Chemicals that persist in the environment can harm humans and wildlife
Persistent chemicals (which remain unchanged in the environment for a long time) can accumulate in ecosystems and inside wildlife where they can have damaging effects. People and habitats can remain at risk from these chemicals, even when they are no longer produced, and the substances can also be transported far from their original source.
Under the EU chemicals legislation REACH, all chemicals manufactured or imported above 10 tonnes per year must be assessed for persistent, bioaccumulative and toxic (PBT) properties. Substances are generally assessed based on how easily they biodegrade; chemicals that readily degrade in an experimental test system are considered not persistent. Increasingly sophisticated modelling systems are being developed which can predict the activity of a chemical based on its structure, such as quantitative structure-activity relationship (QSAR) models. These may be particularly efficient when experimental data are not available.
A new integrated in silico strategy for the assessment and prioritization of persistence of chemicals under REACH, science direct, pii/S0160412015301240, 2013.
In this study, collaborators from Germany and Italy describe a novel, integrated approach to assess the persistence of chemicals. The software system, combines multiple computational models to predict persistence in several environmental compartments (e.g. water, soil).
To create the VEGA system, the researchers first used thresholds for ‘persistent’ and ‘very persistent’ substances as defined by REACH, and applied them to the experimental data on the half-life (the time needed to remove half of the starting amount of a substance from the environment) of 12 chemicals in sediment, water and soil. If the half-life of a substance was below the criteria for ‘persistent’ then it was considered ‘not persistent’. A range of sources, including the US Geological Survey, Netherlands National Institute for Public Health and the Environment, the European Chemicals Agency and studies published in journals were used to compile the database of substances with experimental values of persistency.
New computer modelling tool to identify persistent chemicals, Science for Environment Policy, Issue 470, 16 September 2016.
VEGA system is tiered, and involves multiple stages of checks before a prediction is made. First of all, the system checks whether an experimental value (a level of persistence established in previous research) is available for the chemical, as this is generally more reliable than a predicted value. If no experimental value is available, the system checks if the compound is perfluorinated (as these compounds are known to be persistent in the environment). If it is, the chemical is automatically classified as ‘persistent’. If not, the biodegradability of the compound is evaluated using a model. If readily biodegradable, the chemical is classified as ‘not persistent’.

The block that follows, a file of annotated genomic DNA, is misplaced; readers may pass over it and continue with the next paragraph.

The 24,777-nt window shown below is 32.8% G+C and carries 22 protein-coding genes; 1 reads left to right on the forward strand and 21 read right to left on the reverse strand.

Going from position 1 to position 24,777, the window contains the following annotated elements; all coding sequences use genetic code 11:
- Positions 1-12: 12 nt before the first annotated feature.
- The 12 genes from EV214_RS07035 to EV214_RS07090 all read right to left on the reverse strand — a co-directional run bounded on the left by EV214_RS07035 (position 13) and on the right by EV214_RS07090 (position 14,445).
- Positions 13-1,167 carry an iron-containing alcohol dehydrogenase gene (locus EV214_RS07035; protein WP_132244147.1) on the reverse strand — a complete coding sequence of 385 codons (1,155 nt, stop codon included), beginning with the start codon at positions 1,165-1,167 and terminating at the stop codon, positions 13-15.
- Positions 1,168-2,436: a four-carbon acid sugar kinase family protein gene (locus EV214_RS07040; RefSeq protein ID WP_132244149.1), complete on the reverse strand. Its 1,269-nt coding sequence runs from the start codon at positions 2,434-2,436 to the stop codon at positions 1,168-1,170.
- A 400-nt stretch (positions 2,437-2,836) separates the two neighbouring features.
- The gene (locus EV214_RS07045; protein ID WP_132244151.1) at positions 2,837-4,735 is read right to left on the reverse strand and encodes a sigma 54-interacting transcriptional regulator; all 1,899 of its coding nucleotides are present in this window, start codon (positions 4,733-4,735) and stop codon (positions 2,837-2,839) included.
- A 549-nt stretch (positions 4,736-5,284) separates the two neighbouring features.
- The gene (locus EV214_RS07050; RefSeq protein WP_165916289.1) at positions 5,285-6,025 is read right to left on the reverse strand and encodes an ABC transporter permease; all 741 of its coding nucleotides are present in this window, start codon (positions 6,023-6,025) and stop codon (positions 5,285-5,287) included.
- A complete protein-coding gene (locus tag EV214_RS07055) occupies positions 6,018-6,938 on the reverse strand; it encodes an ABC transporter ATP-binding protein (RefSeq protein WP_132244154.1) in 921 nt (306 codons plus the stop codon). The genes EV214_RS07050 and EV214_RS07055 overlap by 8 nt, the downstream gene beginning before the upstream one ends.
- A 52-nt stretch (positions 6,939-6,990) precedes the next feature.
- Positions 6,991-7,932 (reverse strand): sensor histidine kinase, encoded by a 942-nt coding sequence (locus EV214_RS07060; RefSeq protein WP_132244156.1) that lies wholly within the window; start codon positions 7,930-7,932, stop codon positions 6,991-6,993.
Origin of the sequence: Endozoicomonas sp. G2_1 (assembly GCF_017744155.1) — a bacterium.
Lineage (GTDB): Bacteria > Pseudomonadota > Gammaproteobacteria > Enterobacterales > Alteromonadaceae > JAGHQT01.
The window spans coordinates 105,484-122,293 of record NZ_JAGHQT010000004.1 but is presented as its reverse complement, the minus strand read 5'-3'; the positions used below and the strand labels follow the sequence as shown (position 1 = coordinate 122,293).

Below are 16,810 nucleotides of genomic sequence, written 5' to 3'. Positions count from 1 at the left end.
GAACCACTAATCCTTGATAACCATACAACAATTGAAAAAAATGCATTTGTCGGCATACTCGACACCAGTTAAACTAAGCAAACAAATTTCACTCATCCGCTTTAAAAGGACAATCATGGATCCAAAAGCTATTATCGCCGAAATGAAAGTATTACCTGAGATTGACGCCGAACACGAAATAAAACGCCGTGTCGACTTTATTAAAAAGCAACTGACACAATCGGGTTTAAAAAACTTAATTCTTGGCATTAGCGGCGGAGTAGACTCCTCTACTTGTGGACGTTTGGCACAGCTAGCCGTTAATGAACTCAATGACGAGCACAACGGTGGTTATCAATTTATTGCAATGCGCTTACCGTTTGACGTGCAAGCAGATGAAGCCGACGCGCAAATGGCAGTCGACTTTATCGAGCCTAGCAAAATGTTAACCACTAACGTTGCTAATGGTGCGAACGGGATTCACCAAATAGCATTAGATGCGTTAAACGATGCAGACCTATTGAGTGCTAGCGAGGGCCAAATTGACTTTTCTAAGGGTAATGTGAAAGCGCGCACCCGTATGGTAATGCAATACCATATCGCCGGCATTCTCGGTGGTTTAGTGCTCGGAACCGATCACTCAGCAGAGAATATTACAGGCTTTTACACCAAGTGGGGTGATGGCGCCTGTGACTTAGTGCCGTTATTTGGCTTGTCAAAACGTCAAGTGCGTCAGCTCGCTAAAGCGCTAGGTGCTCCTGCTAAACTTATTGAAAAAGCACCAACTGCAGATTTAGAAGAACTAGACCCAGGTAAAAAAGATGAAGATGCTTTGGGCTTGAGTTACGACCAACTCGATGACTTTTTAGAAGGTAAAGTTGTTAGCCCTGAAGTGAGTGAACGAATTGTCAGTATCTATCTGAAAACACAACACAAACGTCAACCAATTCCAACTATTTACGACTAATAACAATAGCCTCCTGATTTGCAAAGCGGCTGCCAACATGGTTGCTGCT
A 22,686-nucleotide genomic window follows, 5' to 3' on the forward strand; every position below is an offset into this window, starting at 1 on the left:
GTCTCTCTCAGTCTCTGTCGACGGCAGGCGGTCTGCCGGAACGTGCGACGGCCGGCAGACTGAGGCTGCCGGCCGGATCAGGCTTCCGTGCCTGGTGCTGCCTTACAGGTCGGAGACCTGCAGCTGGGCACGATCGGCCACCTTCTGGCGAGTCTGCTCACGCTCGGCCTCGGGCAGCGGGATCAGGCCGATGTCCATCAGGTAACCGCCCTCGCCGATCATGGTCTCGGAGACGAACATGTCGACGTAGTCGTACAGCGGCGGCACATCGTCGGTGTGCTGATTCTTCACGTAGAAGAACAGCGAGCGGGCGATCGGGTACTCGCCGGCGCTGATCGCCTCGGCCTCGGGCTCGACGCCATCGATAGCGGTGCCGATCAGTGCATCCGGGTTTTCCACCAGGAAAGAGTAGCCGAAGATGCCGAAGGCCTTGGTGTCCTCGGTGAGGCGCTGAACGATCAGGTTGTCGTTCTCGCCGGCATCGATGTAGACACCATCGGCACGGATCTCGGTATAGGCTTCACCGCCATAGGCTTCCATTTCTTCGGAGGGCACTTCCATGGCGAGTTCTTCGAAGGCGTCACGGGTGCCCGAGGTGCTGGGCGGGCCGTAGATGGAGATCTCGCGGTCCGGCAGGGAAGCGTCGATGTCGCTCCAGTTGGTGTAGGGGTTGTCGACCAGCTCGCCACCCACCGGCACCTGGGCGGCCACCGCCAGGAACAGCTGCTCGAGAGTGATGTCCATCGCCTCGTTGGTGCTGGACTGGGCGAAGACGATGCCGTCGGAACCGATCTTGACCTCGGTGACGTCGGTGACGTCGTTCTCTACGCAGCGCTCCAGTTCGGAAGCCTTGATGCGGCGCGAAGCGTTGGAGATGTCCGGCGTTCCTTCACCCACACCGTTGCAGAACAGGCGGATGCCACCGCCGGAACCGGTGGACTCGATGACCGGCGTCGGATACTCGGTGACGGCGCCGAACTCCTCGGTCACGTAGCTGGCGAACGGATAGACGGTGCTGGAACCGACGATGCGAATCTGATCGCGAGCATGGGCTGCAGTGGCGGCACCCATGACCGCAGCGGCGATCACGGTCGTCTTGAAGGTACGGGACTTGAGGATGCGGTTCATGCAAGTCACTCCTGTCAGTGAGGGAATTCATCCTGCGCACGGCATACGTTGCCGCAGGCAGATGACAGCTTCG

If none of these checks can be carried out, three software models are run on the compound, which predict its persistence in sediment, water and soil: IstKNN, machine learning software, which estimates the activity of chemicals based on similar compounds; SARpy, which automatically identifies structural features of chemicals (‘structural alerts’) that are linked to persistence; and IstCHEMfeat, which separates chemicals into classes based on particular features and chemical groups.
The final assessment is made based on a combination of the predictions and their reliability, and is always conservative (e.g. if a chemical is assessed as ‘very persistent’ in water with medium reliability, but ‘not persistent’ in soil with high reliability, the final outcome will be ‘very persistent’).
After ‘training’ the software using chemicals with known properties, the researchers tested its ability to recognise harmful substances from a set of compounds in the Candidate List of substances of very high concern maintained by the European Chemicals Agency. Of 12 compounds, the persistence of 11 were correctly predicted (the remaining compound could not be assessed as it was too dissimilar to the chemicals used during the training phase). These results suggest this tool could be used to prioritise chemicals for regulatory purposes, such as REACH. It may be a more affordable and speedier alternative to experiments for classifying compounds as ‘persistent’.